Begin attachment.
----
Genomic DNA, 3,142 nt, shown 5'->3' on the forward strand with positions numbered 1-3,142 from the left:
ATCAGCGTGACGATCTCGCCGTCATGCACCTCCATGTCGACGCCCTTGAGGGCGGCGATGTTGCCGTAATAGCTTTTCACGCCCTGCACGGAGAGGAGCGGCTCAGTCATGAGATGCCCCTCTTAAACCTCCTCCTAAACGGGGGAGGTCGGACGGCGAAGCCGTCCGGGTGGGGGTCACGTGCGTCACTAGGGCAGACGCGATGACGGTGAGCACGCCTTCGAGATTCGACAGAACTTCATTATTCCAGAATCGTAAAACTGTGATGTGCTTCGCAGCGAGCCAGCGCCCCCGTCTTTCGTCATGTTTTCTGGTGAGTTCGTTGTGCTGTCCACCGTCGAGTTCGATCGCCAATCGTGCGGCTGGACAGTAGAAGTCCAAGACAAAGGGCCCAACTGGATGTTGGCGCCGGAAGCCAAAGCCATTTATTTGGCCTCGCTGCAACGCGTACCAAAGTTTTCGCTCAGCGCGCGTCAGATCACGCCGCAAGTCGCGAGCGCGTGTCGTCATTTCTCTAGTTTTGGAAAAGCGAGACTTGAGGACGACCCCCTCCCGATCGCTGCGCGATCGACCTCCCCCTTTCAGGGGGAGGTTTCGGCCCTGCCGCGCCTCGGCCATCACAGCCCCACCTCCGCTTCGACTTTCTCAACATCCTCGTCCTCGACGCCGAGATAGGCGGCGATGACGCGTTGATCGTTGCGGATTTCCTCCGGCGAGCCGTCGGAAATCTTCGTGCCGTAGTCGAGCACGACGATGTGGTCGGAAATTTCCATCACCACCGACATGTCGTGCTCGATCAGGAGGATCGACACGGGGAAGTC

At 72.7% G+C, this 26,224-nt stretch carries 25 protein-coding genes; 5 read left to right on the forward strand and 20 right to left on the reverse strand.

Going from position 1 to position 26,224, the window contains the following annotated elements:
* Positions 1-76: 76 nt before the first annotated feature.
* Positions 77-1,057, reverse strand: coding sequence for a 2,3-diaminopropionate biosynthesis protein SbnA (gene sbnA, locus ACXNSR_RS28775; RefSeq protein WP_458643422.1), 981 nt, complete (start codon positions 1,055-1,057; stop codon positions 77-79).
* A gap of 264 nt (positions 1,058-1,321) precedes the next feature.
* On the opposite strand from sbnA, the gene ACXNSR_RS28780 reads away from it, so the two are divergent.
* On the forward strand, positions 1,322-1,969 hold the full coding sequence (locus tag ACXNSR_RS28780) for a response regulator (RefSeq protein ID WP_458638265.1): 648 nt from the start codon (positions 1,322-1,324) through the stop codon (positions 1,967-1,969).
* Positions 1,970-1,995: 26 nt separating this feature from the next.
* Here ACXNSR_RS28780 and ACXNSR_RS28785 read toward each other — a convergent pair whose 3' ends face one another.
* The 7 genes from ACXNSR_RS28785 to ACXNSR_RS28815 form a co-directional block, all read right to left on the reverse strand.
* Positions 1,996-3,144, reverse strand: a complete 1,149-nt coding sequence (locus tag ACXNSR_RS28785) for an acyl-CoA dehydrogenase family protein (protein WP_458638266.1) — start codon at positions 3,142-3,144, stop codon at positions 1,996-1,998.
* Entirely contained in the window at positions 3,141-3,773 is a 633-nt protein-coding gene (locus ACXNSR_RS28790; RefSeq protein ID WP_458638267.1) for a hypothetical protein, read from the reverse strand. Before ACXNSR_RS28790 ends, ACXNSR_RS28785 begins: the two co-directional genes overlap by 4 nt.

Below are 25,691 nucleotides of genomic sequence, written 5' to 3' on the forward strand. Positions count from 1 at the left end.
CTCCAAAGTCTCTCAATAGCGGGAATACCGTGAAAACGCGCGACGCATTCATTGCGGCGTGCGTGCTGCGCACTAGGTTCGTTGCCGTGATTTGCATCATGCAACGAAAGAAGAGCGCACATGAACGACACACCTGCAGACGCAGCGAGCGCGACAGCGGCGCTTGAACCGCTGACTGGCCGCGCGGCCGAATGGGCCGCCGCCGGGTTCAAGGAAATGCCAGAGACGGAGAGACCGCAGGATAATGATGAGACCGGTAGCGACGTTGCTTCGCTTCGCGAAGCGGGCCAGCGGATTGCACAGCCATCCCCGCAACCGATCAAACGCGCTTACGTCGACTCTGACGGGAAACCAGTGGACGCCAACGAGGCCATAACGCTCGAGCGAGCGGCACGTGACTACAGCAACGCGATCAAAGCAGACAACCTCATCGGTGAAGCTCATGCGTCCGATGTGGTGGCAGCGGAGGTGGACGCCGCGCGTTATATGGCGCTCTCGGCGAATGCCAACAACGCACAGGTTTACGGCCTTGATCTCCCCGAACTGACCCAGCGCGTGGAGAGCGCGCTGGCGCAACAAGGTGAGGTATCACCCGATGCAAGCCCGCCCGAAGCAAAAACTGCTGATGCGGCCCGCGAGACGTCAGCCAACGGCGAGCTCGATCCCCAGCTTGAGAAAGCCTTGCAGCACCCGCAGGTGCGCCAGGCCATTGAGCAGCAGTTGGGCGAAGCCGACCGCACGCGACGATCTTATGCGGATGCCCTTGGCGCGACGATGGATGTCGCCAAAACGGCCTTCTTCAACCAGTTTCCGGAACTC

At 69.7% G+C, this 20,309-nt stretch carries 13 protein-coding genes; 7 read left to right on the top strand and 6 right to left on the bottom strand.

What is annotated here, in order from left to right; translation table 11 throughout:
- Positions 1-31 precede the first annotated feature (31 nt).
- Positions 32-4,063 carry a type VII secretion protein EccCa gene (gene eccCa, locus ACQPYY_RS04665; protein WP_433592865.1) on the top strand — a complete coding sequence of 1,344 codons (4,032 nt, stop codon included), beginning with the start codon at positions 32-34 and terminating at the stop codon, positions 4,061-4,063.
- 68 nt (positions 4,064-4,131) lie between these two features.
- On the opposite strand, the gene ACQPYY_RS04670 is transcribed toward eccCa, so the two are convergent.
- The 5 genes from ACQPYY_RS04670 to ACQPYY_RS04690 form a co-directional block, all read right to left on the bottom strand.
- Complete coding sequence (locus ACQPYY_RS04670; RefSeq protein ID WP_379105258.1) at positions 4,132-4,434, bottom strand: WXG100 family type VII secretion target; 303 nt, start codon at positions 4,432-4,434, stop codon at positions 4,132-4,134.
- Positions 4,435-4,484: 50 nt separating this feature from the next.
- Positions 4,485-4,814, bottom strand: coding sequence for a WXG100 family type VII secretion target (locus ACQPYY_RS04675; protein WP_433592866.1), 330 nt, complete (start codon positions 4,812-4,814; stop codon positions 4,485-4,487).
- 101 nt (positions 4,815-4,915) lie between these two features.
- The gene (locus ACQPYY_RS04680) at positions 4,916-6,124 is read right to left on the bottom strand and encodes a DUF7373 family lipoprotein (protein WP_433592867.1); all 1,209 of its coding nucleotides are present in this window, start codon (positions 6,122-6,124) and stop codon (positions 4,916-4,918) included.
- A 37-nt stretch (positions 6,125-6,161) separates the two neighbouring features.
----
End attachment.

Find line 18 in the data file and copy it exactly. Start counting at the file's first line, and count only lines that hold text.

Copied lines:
What is annotated here, in order from left to right; translation table 11 throughout: